Rooms have older tube TVS and cheap-looking furniture
The smaller rooms feel like dorms or prison cells (the hotel was once in fact a prison)
The Lloyd Hotel & Cultural Embassy is an almost ominous presence on the waterfront of the Upmarket Eastern Docklands -- a slightly foreboding building with a quirky interior. The hotel itself has an unusual history -- built in 1921, it was first used as an emigrant hotel and then as a prison before being converted into art studios, and finally refurbished into a hotel in 2004. The 117 rooms have their own classification system; one-star rooms, for example, are bunker-like cells with no bathroom or amenities. Guests who stay in these rooms must share a communal bathroom, which unfortunately has limited facilities. Two-, three-, four- and five-star rooms are significantly bigger, but have older tube TVs and basic furniture. The larger rooms have their own bathrooms, though their layout lacks privacy. Amenities include a trendy bright-red bar, a ceiling-high gift shop, and meeting and exhibition spaces. Outside, visitors can walk to a handful of transportation options, which will be necessary to get to the heart of the city.
On the outskirts of the city center, public transport is necessary to reach popular sights
Lloyd Hotel & Cultural Embassy is located on the outskirts of the city's center, close to public transportation and a handful of restaurants -- but far enough from Amsterdam's main areas that transportation is a necessity.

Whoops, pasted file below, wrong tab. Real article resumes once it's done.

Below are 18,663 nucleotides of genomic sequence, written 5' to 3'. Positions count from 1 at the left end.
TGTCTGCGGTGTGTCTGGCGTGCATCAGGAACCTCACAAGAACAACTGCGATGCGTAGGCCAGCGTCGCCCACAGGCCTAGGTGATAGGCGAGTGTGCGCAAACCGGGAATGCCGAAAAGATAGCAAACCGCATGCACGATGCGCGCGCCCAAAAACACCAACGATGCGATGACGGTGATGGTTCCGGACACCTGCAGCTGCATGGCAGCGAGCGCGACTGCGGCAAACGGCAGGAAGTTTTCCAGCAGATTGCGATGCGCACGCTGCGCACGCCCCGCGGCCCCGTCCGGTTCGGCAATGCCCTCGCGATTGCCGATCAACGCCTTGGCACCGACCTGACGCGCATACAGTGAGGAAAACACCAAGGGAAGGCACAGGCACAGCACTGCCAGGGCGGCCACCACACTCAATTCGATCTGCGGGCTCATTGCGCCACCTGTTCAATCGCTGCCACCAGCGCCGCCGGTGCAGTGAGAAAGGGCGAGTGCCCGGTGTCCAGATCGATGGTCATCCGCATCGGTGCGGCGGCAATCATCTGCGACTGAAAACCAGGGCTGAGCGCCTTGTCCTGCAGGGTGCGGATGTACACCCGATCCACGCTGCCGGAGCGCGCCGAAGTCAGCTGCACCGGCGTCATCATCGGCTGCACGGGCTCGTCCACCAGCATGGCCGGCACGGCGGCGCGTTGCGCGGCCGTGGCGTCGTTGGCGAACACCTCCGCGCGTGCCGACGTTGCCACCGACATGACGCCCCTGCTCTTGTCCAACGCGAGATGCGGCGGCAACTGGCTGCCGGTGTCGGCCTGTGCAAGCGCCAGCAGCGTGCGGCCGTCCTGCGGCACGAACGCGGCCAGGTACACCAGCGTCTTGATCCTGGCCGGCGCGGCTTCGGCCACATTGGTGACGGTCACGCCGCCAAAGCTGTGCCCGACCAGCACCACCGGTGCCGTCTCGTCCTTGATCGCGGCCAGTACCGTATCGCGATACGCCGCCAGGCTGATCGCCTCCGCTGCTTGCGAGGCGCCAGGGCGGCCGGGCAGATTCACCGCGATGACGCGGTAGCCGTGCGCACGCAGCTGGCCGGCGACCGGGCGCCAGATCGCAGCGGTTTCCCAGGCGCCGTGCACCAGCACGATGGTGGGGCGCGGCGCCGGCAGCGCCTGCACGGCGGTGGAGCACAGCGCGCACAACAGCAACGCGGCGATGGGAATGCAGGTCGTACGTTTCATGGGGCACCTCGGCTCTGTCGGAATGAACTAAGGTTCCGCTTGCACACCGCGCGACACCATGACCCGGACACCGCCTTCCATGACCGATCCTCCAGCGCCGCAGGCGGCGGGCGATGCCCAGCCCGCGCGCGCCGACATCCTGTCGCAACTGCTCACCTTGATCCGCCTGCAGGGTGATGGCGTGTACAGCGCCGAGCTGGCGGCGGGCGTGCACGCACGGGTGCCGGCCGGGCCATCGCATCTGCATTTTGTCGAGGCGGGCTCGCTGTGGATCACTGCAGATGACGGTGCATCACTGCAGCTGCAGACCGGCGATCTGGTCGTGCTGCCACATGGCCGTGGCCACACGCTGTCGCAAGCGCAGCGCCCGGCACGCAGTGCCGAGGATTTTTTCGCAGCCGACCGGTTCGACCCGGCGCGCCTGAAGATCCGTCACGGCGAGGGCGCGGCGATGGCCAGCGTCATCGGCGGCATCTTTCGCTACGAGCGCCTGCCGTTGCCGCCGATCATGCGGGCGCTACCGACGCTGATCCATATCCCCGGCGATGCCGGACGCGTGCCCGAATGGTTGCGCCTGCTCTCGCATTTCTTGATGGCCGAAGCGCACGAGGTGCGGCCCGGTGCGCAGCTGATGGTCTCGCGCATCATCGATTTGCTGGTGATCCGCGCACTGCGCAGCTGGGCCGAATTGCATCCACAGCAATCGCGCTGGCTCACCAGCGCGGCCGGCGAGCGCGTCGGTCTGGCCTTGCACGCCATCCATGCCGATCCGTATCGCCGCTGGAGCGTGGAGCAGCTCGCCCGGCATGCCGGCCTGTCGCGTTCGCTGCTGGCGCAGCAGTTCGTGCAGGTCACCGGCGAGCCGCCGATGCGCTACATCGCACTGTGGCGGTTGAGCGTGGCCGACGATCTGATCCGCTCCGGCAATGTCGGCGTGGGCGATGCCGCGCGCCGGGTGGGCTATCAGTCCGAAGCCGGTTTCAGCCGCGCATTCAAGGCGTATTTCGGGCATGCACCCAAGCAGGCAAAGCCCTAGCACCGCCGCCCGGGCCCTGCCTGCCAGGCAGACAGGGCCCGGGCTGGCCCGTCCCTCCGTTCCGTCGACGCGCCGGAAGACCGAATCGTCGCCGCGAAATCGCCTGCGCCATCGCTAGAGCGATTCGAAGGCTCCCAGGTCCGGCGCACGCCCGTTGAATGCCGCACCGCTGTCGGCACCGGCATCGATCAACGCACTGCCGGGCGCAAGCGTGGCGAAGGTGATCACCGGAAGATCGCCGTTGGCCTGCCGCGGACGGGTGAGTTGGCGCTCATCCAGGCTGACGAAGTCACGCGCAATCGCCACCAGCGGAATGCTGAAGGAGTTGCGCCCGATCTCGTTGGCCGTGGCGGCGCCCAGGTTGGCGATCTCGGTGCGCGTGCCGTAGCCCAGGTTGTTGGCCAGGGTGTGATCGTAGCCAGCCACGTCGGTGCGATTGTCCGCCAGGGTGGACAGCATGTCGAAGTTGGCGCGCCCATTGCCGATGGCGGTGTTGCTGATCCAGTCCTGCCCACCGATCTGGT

Marked by cobblestone roads, street-level canals and an abundance of coffee shops (which are most often known for something other than coffee), Amsterdam is both a quiet and lively city without the pretention of European metropolises.
In the summer, visitors can enjoy live music at the Openluchttheater, an open-air venue at the Vondelpark, or the Roots Music Festival. The Gay Pride parade also takes place in the summer, and the city's many museums -- including the Van Gogh Museum or the Anne Frank House, where Frank and her family hid from the Nazis during World War 2 -- are popular year-round. Visitors in April can experience Queen's Day, which celebrates the queen's birthday and includes a massive flea market, parties, and outdoor concerts.
Noordermarkt is known for its antiques, and Brouwerij de Prael is a recommended stop for beer enthusiasts. Fun dining spots include the famous sandwich spot Van Dobben, as well as Pancake Bakery, which offers more than 70 types of pancakes and a slew of other breakfast goods.
21-minute drive to Amsterdam Airport Schiphol
1- to 3-minute walk to several shops and restaurants
4-minute walk to Rietlandpark tram station
4-minute walk to C. van Eesterenlaan tram and bus station
4-minute drive to Nederlands Scheepvaartmuseum
7-minute drive to Amsterdam Centraal train station
7-minute drive to Rembrandt House Museum
8-minute drive to Museum Amstelkring
9-minute drive to the Red Light District
9-minute drive to Oude Kerk
10-minute drive to Dam Square and the National Monument
10-minute drive to Madame Tussauds Wax Museum
17-minute drive to Vondelpark
15-minute tram ride to Muziekgebouw aan 't IJ, a concert venue and restaurant
16-minute tram ride to Artis Zoo
17-minute tram ride to the Heineken Experience
18-minute tram ride to Hortus Botanicus botanical gardens
24-minute tram ride to the Van Gogh Museum
25-minute tram ride to Stedelijk Museum
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